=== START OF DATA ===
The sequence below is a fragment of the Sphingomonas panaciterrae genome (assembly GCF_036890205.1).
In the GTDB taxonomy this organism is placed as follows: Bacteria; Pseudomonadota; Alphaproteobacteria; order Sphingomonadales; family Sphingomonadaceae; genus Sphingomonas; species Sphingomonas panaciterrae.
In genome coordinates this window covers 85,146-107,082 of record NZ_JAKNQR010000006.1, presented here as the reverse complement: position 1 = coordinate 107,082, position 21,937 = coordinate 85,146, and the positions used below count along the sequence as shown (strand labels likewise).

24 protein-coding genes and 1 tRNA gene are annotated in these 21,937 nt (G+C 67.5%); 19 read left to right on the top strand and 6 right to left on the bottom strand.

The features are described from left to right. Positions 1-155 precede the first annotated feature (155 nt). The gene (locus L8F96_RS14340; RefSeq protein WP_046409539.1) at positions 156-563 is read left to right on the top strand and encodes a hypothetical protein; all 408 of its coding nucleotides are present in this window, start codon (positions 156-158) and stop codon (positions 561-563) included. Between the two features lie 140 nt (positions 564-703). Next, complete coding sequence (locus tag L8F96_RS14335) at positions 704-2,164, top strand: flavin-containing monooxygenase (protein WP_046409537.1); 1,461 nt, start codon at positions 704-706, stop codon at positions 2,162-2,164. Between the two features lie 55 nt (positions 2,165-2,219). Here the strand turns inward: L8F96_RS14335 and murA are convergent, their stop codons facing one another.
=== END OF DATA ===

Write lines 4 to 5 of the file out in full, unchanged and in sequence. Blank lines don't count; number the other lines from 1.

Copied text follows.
24 protein-coding genes and 1 tRNA gene are annotated in these 21,937 nt (G+C 67.5%); 19 read left to right on the top strand and 6 right to left on the bottom strand.

The features are described from left to right. Positions 1-155 precede the first annotated feature (155 nt). The gene (locus L8F96_RS14340; RefSeq protein WP_046409539.1) at positions 156-563 is read left to right on the top strand and encodes a hypothetical protein; all 408 of its coding nucleotides are present in this window, start codon (positions 156-158) and stop codon (positions 561-563) included. Between the two features lie 140 nt (positions 564-703). Next, complete coding sequence (locus tag L8F96_RS14335) at positions 704-2,164, top strand: flavin-containing monooxygenase (protein WP_046409537.1); 1,461 nt, start codon at positions 704-706, stop codon at positions 2,162-2,164. Between the two features lie 55 nt (positions 2,165-2,219). Here the strand turns inward: L8F96_RS14335 and murA are convergent, their stop codons facing one another.